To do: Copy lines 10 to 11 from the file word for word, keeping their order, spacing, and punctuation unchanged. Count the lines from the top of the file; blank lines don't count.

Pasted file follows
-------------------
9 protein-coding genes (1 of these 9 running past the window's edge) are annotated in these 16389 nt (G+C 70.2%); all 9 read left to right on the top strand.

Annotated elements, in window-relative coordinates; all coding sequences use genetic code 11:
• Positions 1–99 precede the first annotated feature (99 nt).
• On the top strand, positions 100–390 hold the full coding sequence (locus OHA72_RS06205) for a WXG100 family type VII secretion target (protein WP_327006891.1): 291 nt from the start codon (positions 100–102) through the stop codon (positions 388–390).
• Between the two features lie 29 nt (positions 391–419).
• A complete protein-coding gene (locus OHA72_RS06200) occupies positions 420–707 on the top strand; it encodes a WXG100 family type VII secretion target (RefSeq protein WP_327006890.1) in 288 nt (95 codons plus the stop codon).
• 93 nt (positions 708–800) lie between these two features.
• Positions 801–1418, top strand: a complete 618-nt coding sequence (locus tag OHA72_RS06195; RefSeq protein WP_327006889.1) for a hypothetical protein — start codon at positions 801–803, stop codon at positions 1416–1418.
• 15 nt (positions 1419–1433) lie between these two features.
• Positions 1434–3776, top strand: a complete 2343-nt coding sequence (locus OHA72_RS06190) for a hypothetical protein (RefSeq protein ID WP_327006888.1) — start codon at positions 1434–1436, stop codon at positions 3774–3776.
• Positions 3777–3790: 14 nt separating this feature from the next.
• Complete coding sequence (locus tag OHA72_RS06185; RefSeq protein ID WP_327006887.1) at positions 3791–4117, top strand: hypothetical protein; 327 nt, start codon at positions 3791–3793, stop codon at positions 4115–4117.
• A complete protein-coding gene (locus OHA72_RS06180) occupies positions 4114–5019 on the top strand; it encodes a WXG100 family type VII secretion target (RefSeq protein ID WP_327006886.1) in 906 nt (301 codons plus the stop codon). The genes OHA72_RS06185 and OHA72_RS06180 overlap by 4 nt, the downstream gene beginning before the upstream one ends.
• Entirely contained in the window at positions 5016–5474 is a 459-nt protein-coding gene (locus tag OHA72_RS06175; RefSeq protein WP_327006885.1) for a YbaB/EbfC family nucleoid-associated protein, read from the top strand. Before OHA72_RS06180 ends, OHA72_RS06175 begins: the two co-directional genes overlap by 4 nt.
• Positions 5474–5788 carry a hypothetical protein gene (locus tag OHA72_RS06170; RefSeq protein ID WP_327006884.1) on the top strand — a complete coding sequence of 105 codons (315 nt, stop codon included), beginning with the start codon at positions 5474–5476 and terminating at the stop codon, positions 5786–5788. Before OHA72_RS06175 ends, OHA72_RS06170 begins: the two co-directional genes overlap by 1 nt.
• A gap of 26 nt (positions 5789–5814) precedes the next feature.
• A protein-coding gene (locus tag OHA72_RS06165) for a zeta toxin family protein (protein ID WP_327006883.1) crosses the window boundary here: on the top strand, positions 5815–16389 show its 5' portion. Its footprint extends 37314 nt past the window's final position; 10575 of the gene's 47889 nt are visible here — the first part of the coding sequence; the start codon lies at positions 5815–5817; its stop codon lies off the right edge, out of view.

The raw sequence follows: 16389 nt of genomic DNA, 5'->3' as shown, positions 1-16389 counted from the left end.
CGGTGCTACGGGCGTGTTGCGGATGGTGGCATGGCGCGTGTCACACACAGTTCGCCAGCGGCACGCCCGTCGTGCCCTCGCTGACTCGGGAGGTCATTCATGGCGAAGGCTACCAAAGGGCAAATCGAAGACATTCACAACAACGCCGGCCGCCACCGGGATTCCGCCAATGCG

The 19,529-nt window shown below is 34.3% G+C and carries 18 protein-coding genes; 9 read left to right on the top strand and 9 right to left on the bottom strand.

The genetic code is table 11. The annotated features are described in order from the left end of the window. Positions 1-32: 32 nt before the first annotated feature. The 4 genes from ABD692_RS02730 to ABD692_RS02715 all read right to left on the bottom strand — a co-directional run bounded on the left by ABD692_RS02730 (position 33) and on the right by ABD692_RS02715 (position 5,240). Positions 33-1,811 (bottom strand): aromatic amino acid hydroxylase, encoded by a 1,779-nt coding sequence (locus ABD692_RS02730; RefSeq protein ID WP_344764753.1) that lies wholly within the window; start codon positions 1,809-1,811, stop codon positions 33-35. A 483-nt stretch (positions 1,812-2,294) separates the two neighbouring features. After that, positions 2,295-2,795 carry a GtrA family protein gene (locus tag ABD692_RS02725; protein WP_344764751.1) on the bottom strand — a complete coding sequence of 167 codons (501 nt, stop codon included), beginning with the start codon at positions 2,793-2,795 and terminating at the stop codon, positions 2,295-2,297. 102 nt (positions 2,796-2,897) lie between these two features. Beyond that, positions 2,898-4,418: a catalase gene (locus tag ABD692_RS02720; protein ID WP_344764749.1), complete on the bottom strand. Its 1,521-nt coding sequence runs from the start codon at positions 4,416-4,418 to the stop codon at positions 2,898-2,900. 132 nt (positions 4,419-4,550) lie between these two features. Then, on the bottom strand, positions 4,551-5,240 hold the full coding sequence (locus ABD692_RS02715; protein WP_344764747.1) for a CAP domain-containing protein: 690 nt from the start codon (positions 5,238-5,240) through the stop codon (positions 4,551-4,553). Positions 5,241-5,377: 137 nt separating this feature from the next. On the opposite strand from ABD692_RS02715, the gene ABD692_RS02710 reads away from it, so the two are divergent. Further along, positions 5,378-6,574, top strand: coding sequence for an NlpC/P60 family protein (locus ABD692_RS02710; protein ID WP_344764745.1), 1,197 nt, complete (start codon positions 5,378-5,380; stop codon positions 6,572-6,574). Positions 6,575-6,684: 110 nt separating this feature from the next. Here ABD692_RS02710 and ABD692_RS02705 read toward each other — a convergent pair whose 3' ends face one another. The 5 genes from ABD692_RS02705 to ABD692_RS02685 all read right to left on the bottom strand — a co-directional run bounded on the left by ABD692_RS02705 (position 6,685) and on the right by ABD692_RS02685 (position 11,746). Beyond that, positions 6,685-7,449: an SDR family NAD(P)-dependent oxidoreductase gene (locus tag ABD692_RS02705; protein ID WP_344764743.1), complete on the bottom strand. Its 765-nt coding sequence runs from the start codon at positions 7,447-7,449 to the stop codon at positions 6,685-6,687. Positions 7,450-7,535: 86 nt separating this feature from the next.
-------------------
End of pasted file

• Positions 1434–3776, top strand: a complete 2343-nt coding sequence (locus OHA72_RS06190) for a hypothetical protein (RefSeq protein ID WP_327006888.1) — start codon at positions 1434–1436, stop codon at positions 3774–3776.
• Positions 3777–3790: 14 nt separating this feature from the next.